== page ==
I set up All Told over six years ago now. That process involved studying the principles of good storytelling – not to be confused with creating fiction – and how those principles could be applied to help New Zealand exporters. I shared the main principles here .

What I found over the last six years is that ‘storytelling’ became a buzzword applied to all types of subjects as diverse as leadership and annual report writing. Most recently, I have even heard a bishop of the Anglican church talk about the need for better storytelling to engage communities (not too revolutionary though, when you think about it). Work came in from a variety of businesses and government agencies.

Some of the people who use the word ‘storytelling’ do it without much understanding of the principles but it’s always good to hear the word being used because it demonstrates an appreciation of there being better possibilities to how they are presenting themselves at the moment.

Recently, however, I have been reflecting more about a deeper experience of storytelling – when you take part in someone else’s story and achieve your full potential in ways that go beyond earning a living for yourself to helping other people.

Taking part in another’s story

There are a couple of personal examples that spring to mind. One was cycling 800 kilometres in eight days in Thailand in January 2013 for Hands Across the Water. This is a charity that initially began helping orphans after the terrible 2004 Boxing Day tsunami and now helps hundreds of children at risk in Thailand.

To qualify for this ride you first have to raise A$10,000 for the charity. This requires you learning and telling the story of Hands and the children as part of your fundraising. You have to appeal to people’s hearts and minds. This storytelling effort for no financial gain – you also have to pay for your own travel expenses – is something you do for vulnerable children, who you meet at the end of your ride.

It was an experience that took me way out of my comfort zone and at the end I became part of the Hands story itself as I made my own ride. Motivated to make a second ride after meeting the children, I recorded a second story in 2014 in a blog that others read, and were then motivated to help the children too. I’m one of dozens of Hands riders who have done the same.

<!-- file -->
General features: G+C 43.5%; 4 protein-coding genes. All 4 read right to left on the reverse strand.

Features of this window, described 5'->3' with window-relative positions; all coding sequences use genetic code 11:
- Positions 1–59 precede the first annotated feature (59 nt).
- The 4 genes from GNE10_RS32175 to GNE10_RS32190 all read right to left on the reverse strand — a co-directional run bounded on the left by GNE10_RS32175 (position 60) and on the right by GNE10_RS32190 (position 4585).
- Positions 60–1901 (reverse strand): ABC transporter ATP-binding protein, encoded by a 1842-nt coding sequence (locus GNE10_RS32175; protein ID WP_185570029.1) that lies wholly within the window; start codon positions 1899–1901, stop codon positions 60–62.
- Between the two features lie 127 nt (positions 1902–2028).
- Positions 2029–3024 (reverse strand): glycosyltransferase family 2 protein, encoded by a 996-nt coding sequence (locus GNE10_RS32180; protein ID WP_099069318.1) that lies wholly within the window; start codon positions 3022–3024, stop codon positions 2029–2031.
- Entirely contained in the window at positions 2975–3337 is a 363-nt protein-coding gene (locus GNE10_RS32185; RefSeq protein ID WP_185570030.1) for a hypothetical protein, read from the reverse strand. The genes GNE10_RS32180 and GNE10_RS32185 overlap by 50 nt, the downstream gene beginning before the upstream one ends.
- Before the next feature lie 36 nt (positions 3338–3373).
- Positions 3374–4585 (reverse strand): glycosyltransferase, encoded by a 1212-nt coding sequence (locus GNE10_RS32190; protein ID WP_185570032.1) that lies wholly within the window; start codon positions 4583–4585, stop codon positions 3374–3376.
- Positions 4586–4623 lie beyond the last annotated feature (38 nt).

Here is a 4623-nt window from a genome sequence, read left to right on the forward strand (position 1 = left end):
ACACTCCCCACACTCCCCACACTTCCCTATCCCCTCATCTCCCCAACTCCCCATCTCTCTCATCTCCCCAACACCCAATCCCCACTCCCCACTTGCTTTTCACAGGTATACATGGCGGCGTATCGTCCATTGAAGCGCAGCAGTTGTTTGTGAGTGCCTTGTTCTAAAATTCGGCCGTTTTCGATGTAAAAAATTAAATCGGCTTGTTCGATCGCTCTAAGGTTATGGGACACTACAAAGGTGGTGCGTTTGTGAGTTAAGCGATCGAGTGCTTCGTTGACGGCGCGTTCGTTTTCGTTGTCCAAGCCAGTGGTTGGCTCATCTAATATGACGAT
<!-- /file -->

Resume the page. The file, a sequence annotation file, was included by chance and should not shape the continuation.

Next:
After those two rides, I became ‘wired’ to noticing other experiences of the same order. For several years I have been a member of the Kaimanawa Heritage Horses Association and last year sponsored a Kaimanawa foal for six months while she was prepared for rehoming. During that year a documentary of three sisters’ work to tame several Kaimanawas was screened in prime time TV. The Kaimanawas and the three Wilson sisters – who were already successful in showjumping circles – became household names.

In November last year, Kelly Wilson autographed her book For the Love of Horses for me as I journeyed with three busloads of horse lovers on a tour of the Volcanic Plateau to see the horses in the wild. For me it was a powerful reminder of how other people had gone out of their comfort zone to tell a story about those marginalised in this world – in this case wild horses with no perceived value except as dog food. In so doing, the Wilson sisters had begun living a much greater journey and inspiring others.

I think there is nothing like the satisfaction of engaging hearts and minds as we make a living, but nothing like the warmth of doing the same for a story that is much greater than us individually, and for which we receive no financial recompense – just the lasting pleasure of having taken part.

Presenting a cohesive face internationally

Here is my written submission to the Local Government Commission, which began hearing verbal submissions on its proposal for local government reform in the Wellington region this week:

"I think greater Wellington is too small a city to have the number of local councils we have. Within Porirua, I read of our council deliberating on usually relatively minor matters. We should concentrate democratic, coordinated and considered decision-making at a regional level – not at the area levels of the greater Wellington city. I think the proposed structure strikes an excellent balance. Its territory recognises the interconnectedness between the different areas too.

 "I also believe it will be easier for greater Wellington to present a cohesive face internationally and within New Zealand with this new structure. Having taken part in the Wellington mayoral trade delegation to Shanghai in 2010, I know that you introduce yourself from New Zealand first and  Wellington next. You leave it there, as most people living an overnight plane trip from New Zealand will need Wellington described to them. You don’t usually have an opportunity to talk about the local areas.